However, after British colonization in 1888, the influence of a patriarchy began to grow strong, leading to a loss of both opportunity and responsibility that women had previously obtained. Traditionally, Kenyan women were expected to provide food for their families and perform the role of wife and mother (Karani, 1987, p. 425). In order to teach young women and prepare them for their societal roles, traditional education was used. During the colonial period, between the years of 1885 and 1963, school education was newly introduced. It was decided that traditional education alone was not sufficient preparation for the roles of society (Karani, 1987, p. 432). Before independence, most boys had exposure to classroom education. At the time, it was not considered important to send girls to school. As time progressed, the percentage of Kenyan women without formal education increased. Fortunately, in modern-day Kenya, most girls are guaranteed to complete primary school, however, they still have many constraints when compared to males. This makes it evident that women such as Kakenya Ntaiya have continually worked to emphasize the importance of receiving a true education and the fact that they are not restricted to performing traditional roles. While Kenyan women still experience economic, political, and social constraints, there have been significant improvements made in the areas of educational equality and gender roles. Our Century’s Greatest Injustice In Our Century’s Greatest Injustice, Sheryl WuDunn describes what she believes to be the greatest injustice of the 21st century : gender discrimination (WuDunn, 2010).
WuDunn emphasizes the importance of this global issue by describing the lives of Dai Manju, Mahabuba, and Saima, and how these women have become successful in their societies despite experiencing gender inequality. While gender inequality is often significantly worse when considering developing countries, inequality is also evident in developed countries. Due to advancements being made towards equality starting in the early 1900s, gender inequality has gradually diminished in the United States (Martin, 2015). While the issue of gender inequality in the United States has significantly decreased, it has not been resolved and is still evident through the discrepancy in women’s political representation and participation, segregation in the workforce, and the significant difference in gender pay. In colonial America, higher level education was designed for men. Like most countries around the world, during this time, women were expected to deal with home matters. Anything outside of the home was a job for men. The lives of women in America began to change rapidly in the 1960s and 1970s as feminism began to emerge (Martin, 2015, p. 102). This rise of feminism led to women being admitted into the workforce in the 1980s. Even in modern-day America, there are thousands of feminist groups that continue to fight and protest in support of equality for women.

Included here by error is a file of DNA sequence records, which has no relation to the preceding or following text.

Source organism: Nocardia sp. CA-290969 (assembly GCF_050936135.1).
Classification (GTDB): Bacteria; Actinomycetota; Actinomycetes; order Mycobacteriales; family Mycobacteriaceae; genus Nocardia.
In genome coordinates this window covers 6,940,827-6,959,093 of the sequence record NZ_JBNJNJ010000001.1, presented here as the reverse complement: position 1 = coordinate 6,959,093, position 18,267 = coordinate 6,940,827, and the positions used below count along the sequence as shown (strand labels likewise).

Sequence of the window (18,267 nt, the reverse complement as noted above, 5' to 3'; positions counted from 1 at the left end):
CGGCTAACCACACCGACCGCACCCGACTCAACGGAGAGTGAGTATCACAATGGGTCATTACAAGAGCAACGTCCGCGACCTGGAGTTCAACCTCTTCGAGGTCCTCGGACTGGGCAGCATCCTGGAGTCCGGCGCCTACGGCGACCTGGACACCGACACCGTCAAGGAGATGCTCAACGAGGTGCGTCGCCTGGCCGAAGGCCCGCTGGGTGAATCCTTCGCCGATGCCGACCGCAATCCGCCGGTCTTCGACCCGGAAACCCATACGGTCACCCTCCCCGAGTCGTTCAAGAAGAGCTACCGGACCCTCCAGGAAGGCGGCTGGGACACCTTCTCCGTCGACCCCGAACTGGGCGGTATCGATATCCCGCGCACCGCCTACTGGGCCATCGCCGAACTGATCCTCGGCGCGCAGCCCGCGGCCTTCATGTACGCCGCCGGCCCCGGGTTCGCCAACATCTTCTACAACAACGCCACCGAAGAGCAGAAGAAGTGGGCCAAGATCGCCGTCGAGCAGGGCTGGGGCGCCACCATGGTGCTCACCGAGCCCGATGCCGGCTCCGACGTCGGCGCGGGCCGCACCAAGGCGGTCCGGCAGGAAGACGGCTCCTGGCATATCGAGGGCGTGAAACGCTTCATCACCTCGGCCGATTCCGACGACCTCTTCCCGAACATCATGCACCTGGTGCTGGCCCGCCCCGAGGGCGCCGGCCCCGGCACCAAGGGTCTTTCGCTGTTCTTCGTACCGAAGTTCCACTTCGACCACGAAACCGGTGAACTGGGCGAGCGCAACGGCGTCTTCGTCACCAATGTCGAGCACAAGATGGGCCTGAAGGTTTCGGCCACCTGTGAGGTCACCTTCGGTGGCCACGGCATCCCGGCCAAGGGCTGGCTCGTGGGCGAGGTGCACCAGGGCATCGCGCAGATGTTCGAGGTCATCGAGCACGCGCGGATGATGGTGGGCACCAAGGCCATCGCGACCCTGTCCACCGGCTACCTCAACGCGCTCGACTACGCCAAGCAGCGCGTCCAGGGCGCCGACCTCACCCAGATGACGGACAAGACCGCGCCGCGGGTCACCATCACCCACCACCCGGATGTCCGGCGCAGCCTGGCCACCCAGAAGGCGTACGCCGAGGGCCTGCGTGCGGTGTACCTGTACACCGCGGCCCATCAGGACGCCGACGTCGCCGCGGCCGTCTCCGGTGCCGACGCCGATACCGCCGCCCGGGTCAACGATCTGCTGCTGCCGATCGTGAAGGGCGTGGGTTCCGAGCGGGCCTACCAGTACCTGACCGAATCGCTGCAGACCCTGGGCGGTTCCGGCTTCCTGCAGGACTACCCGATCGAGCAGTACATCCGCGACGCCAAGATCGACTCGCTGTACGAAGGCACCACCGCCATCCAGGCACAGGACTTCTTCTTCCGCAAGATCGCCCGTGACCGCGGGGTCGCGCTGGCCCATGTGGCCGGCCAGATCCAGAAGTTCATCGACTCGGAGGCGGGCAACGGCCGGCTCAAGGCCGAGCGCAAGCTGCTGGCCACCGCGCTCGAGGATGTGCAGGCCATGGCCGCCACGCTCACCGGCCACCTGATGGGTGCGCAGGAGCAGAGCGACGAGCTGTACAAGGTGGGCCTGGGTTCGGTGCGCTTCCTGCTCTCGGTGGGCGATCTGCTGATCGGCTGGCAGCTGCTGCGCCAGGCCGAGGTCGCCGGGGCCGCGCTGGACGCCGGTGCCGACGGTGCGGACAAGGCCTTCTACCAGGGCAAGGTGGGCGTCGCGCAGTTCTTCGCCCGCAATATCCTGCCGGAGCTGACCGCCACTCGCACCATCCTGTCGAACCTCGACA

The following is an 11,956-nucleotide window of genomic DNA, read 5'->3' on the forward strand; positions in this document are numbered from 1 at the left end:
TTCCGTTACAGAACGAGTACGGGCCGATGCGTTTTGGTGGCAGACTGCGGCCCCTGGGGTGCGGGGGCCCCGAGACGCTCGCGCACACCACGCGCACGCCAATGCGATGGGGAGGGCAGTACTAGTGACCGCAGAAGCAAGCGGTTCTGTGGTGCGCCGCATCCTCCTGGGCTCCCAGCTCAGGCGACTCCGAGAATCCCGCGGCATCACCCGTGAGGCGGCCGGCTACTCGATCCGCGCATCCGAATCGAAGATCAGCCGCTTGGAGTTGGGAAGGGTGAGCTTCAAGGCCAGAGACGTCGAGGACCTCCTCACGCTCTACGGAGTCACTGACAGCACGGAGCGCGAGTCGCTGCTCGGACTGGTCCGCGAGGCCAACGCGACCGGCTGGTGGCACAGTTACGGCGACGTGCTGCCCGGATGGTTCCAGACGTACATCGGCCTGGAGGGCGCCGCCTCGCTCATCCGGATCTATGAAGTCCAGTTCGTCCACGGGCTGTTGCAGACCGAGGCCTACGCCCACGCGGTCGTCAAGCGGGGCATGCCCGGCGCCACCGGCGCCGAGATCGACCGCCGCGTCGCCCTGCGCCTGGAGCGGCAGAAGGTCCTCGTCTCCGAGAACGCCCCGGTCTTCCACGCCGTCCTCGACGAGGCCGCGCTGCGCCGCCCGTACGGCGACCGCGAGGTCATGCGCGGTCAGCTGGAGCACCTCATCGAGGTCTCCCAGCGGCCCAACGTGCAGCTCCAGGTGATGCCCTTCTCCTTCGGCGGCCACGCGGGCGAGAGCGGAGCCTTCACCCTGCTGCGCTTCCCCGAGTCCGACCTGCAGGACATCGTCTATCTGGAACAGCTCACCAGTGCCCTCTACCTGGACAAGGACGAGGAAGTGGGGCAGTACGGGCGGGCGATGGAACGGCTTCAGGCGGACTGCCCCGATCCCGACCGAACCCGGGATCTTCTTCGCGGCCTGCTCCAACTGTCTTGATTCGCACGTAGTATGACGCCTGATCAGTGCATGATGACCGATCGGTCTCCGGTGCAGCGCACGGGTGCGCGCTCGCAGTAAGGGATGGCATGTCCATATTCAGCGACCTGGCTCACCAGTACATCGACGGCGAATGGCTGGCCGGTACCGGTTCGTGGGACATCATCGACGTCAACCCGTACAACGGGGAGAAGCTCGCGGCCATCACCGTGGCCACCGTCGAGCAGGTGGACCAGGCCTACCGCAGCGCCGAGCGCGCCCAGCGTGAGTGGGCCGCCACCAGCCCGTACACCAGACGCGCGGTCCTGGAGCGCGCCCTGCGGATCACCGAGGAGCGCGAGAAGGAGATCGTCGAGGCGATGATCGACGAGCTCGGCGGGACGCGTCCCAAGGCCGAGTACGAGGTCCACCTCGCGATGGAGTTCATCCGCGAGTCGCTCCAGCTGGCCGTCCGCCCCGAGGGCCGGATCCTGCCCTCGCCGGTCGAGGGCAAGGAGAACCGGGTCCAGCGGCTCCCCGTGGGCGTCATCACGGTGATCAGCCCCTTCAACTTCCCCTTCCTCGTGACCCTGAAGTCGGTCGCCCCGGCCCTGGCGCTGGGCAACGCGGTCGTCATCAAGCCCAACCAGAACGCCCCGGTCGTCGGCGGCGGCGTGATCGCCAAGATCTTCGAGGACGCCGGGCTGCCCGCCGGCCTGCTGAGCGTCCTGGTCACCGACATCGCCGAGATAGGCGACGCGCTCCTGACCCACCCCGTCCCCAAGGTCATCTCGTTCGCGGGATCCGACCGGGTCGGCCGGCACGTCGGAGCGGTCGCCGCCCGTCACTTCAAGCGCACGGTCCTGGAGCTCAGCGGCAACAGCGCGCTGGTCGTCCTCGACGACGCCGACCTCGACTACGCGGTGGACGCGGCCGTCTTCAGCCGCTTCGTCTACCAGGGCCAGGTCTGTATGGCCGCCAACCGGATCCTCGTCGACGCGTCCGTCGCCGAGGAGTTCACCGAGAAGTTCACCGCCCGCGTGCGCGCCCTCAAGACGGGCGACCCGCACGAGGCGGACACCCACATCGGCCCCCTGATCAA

While women such as, Sheryl WuDunn, are continuing to speak out about gender inequality, it is still a significant problem faced by women across the globe. Sheryl WuDunn believes that through education and economic opportunity, the world will begin to realize that women are the answer , not the problem. Conclusion Through the videos- My Daughter, Malala, A Girl Who Demanded School, and Our Century’s Greatest Injustice – it is evident that gender inequality is an on-going problem. Regardless of the culture or society, women around the world are living at a disadvantage due to gender inequality. Women are losing their lives daily as a result of defying the traditional gender roles that have defined their lives for so long. Due to the bravery of women such as Malala Yousafzai and Kakenya Ntaiya, advancements have been made to ensure equality for women. If women continue to prove that they are capable of exceeding the traditional gender roles of their society, women will continue to advance their position in society, creating a unique identiy for women and future generations.